If Democrats are going to make their first significant gains in more than a decade in the Missouri House, they will have to do it with less than one-tenth of the money raised by Republicans.
In campaign finance reports that were due Monday at the Missouri Ethics Commission, the GOP’s House Republican Campaign Committee reported raising $3.1 million for the election and $2.3 million on hand as of Sept. 30. The committee’s Democratic counterpart, the House Victory Committee, reported it has collected $379,146 for the campaign, with $208,280 left for the final month before the Nov. 6 vote.
Voters ended almost 50 years of Democratic dominance in the lower chamber in 2002 and gave the GOP a supermajority, with more than two-thirds of the 163 seats, in the 2012 election. Democrats have lost seats in all but four election cycles over the past 30 years with their only recovery, picking up seven seats, in the 2006 election.
“I am cautiously optimistic,” said state Rep. Peter Merideth, D-St. Louis and co-chair of the House Victory Committee. “I think (a gain of) four or five is pretty realistic. My hope is we see a major turning point to start with this year. 2020 will be better.”
The GOP has used its cash advantage in the past to buy large amounts of television and direct-mail advertising to boost its candidates. Casey Wheat, executive director of the GOP committee, did not respond to requests for an interview Tuesday by deadline.
Three of the approximately dozen seats Democrats hope to flip have a majority of voters in Boone County. They are the 44th District, where veterinarian Maren Jones is challenging freshman state Rep. Cheri Reisch of Hallsville, the 47th District, where Adrian Plank, a union carpenter, opposes two-term state Rep. Chuck Basye of Rocheport and the 50th District, where Michela Skelton is running in a rematch of her 2017 special election against state Rep. Sara Walsh of Ashland.
Republicans have the fundraising advantage in each of those races, with the narrowest gap in the 50th District, which also includes portions of Cole, Cooper and Moniteau counties. Skelton had $38,704 on hand on Sept. 30 after raising $10,740 from 117 individual donors and nine political action or party committees, while Walsh had $41,280 on hand after taking in $16,047 from 31 individuals and 15 political action or party committees. Skelton’s largest donation during the month was $800 from the Moniteau County, while Walsh took in $2,600, the legal maximum, from the conservative group Grow Missouri.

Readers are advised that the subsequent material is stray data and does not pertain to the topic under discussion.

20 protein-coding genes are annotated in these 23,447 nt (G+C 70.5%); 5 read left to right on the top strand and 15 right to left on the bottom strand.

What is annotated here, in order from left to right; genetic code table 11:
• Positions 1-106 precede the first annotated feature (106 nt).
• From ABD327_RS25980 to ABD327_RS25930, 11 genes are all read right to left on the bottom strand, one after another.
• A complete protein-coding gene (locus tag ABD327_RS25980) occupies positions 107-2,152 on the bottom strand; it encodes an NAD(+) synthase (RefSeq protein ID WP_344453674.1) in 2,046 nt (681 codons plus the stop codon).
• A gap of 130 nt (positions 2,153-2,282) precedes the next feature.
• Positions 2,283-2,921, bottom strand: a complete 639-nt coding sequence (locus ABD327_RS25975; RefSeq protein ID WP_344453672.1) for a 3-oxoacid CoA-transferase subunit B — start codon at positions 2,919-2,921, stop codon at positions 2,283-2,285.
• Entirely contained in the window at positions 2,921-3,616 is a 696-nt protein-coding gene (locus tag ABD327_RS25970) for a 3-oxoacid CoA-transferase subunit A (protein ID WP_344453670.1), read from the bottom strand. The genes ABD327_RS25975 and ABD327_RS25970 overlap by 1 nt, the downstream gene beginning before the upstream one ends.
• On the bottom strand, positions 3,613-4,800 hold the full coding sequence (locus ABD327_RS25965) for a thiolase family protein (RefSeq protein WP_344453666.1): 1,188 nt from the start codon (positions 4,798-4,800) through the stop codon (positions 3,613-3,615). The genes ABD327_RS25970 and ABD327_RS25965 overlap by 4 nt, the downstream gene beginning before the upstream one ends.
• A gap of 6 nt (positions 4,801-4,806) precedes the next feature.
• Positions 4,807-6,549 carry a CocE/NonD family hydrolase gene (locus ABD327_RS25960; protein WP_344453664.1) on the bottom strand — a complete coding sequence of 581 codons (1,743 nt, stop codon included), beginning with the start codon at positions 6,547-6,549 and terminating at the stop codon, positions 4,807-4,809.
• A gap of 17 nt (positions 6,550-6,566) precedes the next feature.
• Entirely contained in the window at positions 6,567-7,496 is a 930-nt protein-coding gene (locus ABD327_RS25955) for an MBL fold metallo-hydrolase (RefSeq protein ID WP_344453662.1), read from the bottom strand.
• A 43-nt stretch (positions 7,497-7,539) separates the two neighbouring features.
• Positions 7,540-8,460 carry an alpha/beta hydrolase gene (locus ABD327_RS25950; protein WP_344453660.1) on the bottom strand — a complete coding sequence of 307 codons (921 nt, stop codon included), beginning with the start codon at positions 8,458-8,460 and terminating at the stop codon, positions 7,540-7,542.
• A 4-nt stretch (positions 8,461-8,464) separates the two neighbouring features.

In the 44th District, which covers northeast Boone County and the area around Clark in Randolph County, Reisch had $17,488 on hand after raising $7,850 from 37 donors during the month. Jones had $2,799 on hand after raising $2,805 from 10 donors. Reisch’s largest donation was $2,000 from the Missouri Realtors Association. Jones’ largest contribution was $200 from Richard Munox.
Basye reported a 6-to-1 advantage over Plank in money on hand, $48,213 to $8,080, and double the fundraising in September. Basye’s largest donor during the period was Grow Missouri, which gave $2,600, while Plank reported receiving $600 from the MCSCEW political action committee.
Democrats are only defending one local seat, in the 46th District, where disaffected Democrat Cathy Richards switched parties to run as a Republican against state Rep. Martha Stevens, who defeated Richards in the 2016 Democratic primary. Stevens took in $8,498 during September and increased her balance to $35,552, with 50 individual and 10 political action or party committee donations. Richards raised $5,241 during the month from 27 donations and had $15,503 on hand.
In other Boone County races:Presiding Commissioner Dan Atwill, a Democrat, had $17,062 on hand to fend off Republican challenger Matt Cavanaugh, who had $7,860 available. Republican Lisa Ballenger had $5,763 for her campaign to become Recorder of Deeds, triple the money on hand for incumbent Nora Dietzel, who had $1,765. Ballenger works in Dietzel’s office and lost narrowly in 2014. County Clerk Taylor Burks, a Republican, had a 2-1 advantage over challenger Brianna Lennon, with $48,991 on hand to $21,697 for Lennon. Circuit Judge Brouck Jacobs, a Republican, had $89,143 on hand against $5,811 for challenger Finley Gibbs, a Democrat. Associate Circuit Judge Josh Devine, a Republican, had $20,824 on hand compared to $3,001 for Stephanie Morrell, a Democrat.
The Democratic legislative campaign is focusing its money on staff to help candidates reach voters in personal contacts and promote them on social media, which is cheaper than traditional advertising, Merideth said.
“We are not just dumping it all into mail or TV,” he said. “We believe voter contact is more effective when you have a message like ours.”